The intent of the intentional elder neighborhood is to create an organization in which the resident is in charge of selecting the caregivers who assist. This is a marked difference from the old paradigm in which staffing is selected by management and turnover is rampant, leaving residents to be cared for by strangers.

Some neighborhoods may opt to have a caregiver occupy a guest suite or living unit, becoming an employee, selected and paid by the resident group. Others may choose to contract services to a comprehensive concierge/home healthcare service. In either case, the residents have the ability to change service providers if the services rendered do not meet their expectations.

An intentional elder neighborhood can be structurally organized in a variety of ways. Some of the more usual are:

Homeowner Association – more loosely organized community with community decisions made by elected board or, more consciously, using Dynamic Governance.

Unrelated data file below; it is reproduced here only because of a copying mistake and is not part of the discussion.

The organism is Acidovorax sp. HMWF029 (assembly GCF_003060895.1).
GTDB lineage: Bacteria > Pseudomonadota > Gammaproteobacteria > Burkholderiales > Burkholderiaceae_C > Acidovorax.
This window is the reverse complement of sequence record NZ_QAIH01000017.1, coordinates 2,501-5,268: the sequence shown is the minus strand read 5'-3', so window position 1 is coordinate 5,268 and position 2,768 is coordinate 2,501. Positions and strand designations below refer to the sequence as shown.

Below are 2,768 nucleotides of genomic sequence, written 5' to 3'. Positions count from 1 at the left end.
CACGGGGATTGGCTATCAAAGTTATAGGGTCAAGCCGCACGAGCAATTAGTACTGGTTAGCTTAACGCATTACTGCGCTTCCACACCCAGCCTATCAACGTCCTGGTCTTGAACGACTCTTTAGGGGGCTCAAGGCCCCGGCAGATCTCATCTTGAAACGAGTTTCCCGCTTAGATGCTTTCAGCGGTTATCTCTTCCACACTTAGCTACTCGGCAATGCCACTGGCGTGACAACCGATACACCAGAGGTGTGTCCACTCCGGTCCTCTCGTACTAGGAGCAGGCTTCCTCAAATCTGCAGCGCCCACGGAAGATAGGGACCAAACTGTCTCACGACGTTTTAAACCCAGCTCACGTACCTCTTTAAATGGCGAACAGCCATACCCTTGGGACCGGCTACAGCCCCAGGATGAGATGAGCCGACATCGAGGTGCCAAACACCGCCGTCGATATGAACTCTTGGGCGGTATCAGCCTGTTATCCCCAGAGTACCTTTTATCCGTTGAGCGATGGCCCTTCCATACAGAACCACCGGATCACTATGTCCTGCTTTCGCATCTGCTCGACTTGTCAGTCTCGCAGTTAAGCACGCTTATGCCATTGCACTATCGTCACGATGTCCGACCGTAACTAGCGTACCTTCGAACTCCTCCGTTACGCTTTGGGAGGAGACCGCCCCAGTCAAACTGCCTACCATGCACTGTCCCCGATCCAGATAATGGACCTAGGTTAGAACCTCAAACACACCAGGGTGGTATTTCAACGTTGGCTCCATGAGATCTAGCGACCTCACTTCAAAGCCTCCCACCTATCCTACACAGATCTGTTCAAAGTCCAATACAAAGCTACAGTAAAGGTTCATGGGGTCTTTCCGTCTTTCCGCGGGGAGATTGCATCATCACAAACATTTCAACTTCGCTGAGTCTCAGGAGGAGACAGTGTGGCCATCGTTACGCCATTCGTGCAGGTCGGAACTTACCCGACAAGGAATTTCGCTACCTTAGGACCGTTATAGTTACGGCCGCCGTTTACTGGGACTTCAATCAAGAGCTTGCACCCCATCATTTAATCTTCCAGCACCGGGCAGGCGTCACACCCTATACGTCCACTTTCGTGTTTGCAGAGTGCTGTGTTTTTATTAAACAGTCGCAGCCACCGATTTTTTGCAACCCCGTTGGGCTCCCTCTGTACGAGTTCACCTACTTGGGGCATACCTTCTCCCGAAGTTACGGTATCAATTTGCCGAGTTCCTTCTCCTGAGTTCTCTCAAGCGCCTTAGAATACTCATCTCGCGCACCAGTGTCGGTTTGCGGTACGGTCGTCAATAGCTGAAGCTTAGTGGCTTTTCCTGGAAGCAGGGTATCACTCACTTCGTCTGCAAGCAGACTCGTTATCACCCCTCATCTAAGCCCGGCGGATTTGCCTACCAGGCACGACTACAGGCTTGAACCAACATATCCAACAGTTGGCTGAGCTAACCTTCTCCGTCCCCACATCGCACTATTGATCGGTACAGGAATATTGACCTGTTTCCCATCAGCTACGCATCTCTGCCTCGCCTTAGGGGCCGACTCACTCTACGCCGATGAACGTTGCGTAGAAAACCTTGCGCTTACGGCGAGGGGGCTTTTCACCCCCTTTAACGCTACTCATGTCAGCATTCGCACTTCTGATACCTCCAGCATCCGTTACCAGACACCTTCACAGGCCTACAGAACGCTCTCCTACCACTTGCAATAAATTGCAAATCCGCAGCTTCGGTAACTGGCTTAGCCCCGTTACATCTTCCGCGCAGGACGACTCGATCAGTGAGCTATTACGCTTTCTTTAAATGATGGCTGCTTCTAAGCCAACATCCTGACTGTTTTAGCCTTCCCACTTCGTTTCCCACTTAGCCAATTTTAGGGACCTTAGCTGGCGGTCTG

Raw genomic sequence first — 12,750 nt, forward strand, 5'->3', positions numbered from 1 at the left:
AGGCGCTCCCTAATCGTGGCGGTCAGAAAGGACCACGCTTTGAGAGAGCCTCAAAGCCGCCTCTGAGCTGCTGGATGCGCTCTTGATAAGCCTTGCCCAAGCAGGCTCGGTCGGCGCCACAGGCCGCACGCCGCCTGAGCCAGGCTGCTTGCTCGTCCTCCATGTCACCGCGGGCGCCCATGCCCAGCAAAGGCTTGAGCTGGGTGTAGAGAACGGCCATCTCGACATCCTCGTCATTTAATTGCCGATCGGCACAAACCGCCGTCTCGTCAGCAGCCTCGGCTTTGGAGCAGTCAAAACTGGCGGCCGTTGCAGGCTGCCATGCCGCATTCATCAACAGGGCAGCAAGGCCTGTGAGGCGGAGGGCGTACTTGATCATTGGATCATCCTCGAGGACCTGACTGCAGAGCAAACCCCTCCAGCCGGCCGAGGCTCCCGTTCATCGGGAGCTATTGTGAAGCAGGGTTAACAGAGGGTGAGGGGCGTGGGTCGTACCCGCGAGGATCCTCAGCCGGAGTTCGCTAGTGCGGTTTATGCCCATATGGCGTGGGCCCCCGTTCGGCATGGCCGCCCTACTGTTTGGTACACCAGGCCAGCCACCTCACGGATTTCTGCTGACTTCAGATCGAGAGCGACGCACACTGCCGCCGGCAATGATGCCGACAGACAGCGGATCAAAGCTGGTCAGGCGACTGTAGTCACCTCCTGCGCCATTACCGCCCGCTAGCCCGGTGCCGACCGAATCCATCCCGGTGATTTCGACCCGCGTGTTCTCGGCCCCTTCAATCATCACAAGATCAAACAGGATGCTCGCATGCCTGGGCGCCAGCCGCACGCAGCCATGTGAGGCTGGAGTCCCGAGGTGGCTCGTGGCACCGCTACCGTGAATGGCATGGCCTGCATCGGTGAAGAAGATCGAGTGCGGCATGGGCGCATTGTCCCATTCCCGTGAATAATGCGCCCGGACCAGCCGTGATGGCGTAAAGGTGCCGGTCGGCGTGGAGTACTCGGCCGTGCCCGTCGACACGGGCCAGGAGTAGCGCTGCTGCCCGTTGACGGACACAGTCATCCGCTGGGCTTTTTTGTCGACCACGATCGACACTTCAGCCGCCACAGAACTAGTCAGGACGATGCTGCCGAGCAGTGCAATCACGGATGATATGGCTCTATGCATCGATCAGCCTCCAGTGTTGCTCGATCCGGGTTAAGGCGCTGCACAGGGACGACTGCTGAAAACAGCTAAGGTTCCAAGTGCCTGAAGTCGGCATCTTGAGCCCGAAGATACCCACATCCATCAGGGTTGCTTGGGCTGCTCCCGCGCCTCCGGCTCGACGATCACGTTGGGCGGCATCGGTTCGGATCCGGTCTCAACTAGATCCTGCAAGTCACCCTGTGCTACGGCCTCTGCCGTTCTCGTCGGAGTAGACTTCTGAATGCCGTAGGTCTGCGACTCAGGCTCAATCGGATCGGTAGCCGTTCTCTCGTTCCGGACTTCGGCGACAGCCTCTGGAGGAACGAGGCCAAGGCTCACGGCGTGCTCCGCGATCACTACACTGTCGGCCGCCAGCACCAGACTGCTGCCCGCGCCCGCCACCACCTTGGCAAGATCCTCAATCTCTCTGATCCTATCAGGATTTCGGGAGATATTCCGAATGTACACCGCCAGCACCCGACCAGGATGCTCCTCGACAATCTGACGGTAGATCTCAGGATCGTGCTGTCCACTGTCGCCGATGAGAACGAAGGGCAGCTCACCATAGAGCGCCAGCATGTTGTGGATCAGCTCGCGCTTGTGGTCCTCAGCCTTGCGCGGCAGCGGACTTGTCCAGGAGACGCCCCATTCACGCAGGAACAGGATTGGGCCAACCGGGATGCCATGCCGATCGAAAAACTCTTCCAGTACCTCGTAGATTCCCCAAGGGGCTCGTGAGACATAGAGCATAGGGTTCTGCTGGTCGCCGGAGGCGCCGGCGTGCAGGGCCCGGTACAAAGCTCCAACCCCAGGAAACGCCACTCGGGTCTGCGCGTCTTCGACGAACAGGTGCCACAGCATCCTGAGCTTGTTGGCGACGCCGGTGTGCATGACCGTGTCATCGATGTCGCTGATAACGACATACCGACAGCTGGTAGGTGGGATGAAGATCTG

Managed community – owned or rented living units managed by a professional management company, which is attuned to resident input and decisions. This model is rare at present, as resident choice is diluted.

Other variations on the theme -- limited only by our imagination.

The choice to imagine a future as self-directed and institution-free is ours to make. The manifestation of our dream for the second half of life is limited only by our individuality, our desire to live consciously, and the people we include to plan and live the rest of this lifetime. GO FOR IT!
 

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Notes

         1        See "The Rosato Effect" at http://www.ncbi.nlm.nih.gov/pmc/articles/PMC1695733/.

         2        See www.cohousing.org for more information.

         3        For additional information, see www.sotelliving.com

         4        For additional information, read the fascinating book, What Are Old People For? by Dr William H. Thomas. See http://www.ncbcapitalimpact.org/default.aspx?id=146.

         5        An excellent example of such an agreement can be found at www.stateofgracedocument.com.